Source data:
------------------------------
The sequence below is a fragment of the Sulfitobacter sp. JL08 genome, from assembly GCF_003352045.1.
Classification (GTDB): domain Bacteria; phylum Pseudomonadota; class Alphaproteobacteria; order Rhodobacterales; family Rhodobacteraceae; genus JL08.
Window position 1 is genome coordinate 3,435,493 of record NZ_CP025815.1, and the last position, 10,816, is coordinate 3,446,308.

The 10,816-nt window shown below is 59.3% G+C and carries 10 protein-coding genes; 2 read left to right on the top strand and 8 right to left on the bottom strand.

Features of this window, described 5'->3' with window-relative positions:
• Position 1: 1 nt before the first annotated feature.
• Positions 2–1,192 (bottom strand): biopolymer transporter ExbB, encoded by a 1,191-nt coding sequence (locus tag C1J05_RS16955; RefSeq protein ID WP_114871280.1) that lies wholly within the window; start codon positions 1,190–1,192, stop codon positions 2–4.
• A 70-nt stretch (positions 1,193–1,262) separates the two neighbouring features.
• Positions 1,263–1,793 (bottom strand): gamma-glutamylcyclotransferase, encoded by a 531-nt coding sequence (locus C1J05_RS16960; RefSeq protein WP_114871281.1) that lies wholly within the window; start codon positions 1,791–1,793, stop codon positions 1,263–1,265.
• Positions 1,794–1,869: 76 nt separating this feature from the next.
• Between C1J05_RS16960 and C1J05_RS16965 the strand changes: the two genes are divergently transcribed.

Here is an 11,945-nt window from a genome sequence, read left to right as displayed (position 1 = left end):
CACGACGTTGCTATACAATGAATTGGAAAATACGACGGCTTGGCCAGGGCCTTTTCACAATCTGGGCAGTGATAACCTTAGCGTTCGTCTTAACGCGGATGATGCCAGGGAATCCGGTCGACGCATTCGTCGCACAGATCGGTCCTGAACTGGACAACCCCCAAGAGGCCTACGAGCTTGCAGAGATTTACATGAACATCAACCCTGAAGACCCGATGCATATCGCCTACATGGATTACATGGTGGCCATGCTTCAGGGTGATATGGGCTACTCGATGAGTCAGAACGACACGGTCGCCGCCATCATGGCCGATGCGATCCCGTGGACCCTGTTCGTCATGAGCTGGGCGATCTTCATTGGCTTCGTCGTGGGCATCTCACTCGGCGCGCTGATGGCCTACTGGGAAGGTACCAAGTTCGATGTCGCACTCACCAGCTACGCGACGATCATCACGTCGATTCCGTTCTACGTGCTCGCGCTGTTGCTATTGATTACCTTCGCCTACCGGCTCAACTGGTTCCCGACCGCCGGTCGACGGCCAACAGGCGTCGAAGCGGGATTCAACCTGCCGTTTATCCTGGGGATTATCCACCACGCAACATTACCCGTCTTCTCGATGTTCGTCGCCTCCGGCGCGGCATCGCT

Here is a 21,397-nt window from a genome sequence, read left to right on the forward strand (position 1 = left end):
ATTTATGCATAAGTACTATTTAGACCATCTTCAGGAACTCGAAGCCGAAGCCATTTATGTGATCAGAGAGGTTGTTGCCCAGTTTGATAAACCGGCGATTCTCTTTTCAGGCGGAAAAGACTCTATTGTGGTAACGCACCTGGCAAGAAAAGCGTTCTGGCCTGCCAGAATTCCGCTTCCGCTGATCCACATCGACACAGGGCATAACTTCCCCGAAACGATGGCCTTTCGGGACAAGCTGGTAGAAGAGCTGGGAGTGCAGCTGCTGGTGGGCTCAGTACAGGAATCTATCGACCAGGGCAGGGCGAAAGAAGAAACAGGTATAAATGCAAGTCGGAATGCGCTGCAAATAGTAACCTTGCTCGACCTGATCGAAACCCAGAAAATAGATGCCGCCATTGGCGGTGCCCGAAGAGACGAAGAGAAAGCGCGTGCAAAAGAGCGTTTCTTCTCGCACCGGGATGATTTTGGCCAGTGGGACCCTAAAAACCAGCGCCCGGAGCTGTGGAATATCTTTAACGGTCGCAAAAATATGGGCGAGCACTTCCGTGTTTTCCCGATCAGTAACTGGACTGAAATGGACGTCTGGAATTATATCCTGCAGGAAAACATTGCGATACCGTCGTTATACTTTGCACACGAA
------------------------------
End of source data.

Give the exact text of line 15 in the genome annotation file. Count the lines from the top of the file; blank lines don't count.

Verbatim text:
ATTTATGCATAAGTACTATTTAGACCATCTTCAGGAACTCGAAGCCGAAGCCATTTATGTGATCAGAGAGGTTGTTGCCCAGTTTGATAAACCGGCGATTCTCTTTTCAGGCGGAAAAGACTCTATTGTGGTAACGCACCTGGCAAGAAAAGCGTTCTGGCCTGCCAGAATTCCGCTTCCGCTGATCCACATCGACACAGGGCATAACTTCCCCGAAACGATGGCCTTTCGGGACAAGCTGGTAGAAGAGCTGGGAGTGCAGCTGCTGGTGGGCTCAGTACAGGAATCTATCGACCAGGGCAGGGCGAAAGAAGAAACAGGTATAAATGCAAGTCGGAATGCGCTGCAAATAGTAACCTTGCTCGACCTGATCGAAACCCAGAAAATAGATGCCGCCATTGGCGGTGCCCGAAGAGACGAAGAGAAAGCGCGTGCAAAAGAGCGTTTCTTCTCGCACCGGGATGATTTTGGCCAGTGGGACCCTAAAAACCAGCGCCCGGAGCTGTGGAATATCTTTAACGGTCGCAAAAATATGGGCGAGCACTTCCGTGTTTTCCCGATCAGTAACTGGACTGAAATGGACGTCTGGAATTATATCCTGCAGGAAAACATTGCGATACCGTCGTTATACTTTGCACACGAA